It isn’t that Curry isn’t deserving of a spot, or even of a starting spot. Indeed, the Chef is averaging 24.6 points and 6.1 assists per game on a 62.5% true shooting percentage, numbers that are mind-bogglingly impressive while still being only slightly off the MVP paces of his past two seasons[3]. And yes, Curry’s Golden State Warriors sport the best record in the NBA at 36-6, having already disposed of Westbrook’s seventh-place Thunder[4] twice.

Context is always everything, always, but in this case, it becomes especially important. Curry’s Warriors aren’t even really Curry’s Warriors anymore, at least not like they have been in the past few seasons, as he’s ceded plenty of scoring power to Westbrook’s other, former MVP-caliber teammate, Kevin Durant, who was also voted in as a starter for the West. In truth, it may be best that Durant and Westbrook do not share the floor to begin the game.

*     *     *

(Citation needed)

On Wednesday night, for the second time this season, the Golden State Warriors faced the Oklahoma City Thunder, and for the second time, it was a drubbing – a 121-100 Warriors win following a 122-96 Warriors win in November. Durant seemed to personally take out some frustration on his old team, registering his first 40-point game as a Warrior.

A crucial sequence occurred in the third quarter, when Durant attempted (and failed) a Westbrook-style breakaway dunk, Westbrook dunked (partially on Durant), Durant hit a three, Westbrook notched an egregious walk and Durant crossed Westbrook over before being fouled and then, reportedly for the first time since July, spoke to Westbrook. Neither had anything meaningful to say regarding the interaction, with the latter reiterating that they are not on speaking terms. Westbrook did, however, explicitly vow revenge against Zaza Pachulia for a hard foul.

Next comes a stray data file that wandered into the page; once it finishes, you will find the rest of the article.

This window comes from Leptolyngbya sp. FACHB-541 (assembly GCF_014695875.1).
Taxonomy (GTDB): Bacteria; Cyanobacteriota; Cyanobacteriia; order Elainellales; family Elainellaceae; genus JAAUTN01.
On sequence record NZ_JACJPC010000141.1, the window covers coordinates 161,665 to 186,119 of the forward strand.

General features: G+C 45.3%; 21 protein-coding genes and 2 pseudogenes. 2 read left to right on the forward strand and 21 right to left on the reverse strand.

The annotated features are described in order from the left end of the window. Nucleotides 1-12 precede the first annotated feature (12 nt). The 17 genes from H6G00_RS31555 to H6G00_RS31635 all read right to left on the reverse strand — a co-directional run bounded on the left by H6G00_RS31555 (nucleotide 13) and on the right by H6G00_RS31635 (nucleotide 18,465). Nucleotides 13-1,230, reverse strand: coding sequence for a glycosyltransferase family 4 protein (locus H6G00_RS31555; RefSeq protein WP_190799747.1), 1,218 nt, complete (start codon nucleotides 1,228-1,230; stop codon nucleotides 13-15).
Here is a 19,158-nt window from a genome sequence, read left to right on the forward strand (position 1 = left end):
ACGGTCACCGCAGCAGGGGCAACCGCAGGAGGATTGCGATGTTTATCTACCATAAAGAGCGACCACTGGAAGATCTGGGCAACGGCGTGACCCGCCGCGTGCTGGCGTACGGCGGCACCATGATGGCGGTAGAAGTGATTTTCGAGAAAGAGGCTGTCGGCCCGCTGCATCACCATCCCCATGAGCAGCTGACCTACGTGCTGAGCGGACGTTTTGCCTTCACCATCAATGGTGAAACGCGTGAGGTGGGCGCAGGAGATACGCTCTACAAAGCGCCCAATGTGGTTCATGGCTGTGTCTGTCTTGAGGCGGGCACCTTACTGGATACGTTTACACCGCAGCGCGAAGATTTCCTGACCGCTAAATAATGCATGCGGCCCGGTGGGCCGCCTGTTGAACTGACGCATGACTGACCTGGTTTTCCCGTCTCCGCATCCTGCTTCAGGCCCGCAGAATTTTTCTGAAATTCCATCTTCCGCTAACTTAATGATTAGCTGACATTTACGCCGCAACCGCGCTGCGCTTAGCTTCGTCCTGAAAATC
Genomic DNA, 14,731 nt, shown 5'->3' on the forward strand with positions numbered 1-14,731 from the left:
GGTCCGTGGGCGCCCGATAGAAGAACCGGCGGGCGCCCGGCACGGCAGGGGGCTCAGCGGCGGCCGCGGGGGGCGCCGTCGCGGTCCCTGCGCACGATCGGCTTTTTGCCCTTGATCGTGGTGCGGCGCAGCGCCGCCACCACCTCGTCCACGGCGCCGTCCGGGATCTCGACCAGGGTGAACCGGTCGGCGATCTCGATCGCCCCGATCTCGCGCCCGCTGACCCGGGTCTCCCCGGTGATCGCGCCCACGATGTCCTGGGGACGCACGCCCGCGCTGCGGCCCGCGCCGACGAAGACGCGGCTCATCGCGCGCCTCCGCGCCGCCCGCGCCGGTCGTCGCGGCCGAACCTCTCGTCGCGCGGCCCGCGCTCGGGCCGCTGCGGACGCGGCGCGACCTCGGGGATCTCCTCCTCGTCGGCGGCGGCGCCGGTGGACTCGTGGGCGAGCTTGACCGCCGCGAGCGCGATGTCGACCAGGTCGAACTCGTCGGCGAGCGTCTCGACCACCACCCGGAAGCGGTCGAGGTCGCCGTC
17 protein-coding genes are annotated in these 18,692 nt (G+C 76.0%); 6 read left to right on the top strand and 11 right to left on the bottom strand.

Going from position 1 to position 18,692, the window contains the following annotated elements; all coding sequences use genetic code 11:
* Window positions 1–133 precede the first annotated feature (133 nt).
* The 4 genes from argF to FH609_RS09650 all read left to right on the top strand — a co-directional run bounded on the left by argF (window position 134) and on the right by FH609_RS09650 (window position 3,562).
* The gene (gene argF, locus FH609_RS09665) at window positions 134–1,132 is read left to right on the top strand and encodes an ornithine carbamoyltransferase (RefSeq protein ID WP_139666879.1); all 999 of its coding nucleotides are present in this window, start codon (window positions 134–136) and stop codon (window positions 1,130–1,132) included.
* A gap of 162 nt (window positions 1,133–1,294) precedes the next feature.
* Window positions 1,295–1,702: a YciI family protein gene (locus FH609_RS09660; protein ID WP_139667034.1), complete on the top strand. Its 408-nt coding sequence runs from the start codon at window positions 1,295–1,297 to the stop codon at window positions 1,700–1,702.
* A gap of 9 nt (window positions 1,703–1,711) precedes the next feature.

Routinely charging one-on-five isn’t going to win the Thunder a title, and doing it against a team as full of All-Stars as the Warriors is unbelievably crass and sub-optimal. None of us can speak to Westbrook’s personal feelings; he seems interminably focused on each opponent as a decrepit building through which to launch his inflamed wrecking ball. One has to imagine, however, he felt slighted when Durant informed him via text that he was going to Golden State, a team which had only just barely beaten them in the Western Conference Finals.

If we are to take things as they are and accept his actions in the place of words, Westbrook, then, is in the midst of a season-long representation of the “K” text message response. Rivers turn to fire, fire becomes ice, ice hardens inside Westbrook’s heart.

For all intents and purposes, on any given night, Russell Westbrook is the principal shareholder of NBA fun stock. Adam Silver is the Commissioner, and what he commissions is an increasingly refined art, poetry as hardwood jazz, and Brodie is the man holding the moleskin notebook as well as the lead saxophone.

Democracy fails. You can’t please all of the people all of the time, but doing the best you can with what you have at your disposal can make all the difference. Trust in the system, until it breaks so spectacularly that change is inevitable. Though he should be, Russell Westbrook is not a starter for the Western Conference All-Star team. Injustice prevails.

The Thunder next play the Warriors on February 11, about a week before All-Star festivities begin in New Orleans. Trust Westbrook not to have forgotten about his snub, and the players around him to rally, to march, even in the face of futility.

[1] Remember: it’s always their fault, not yours. You’re right. You did the good thing.

[2] If we’re lucky, honestly, given the new owner of the nuclear football’s remarkable late-night social media output.

[3] Just for the record, though, Curry is shooting under 40% from three for the first time in his career. That will likely change, but soak it up now.

[4] 25-19 record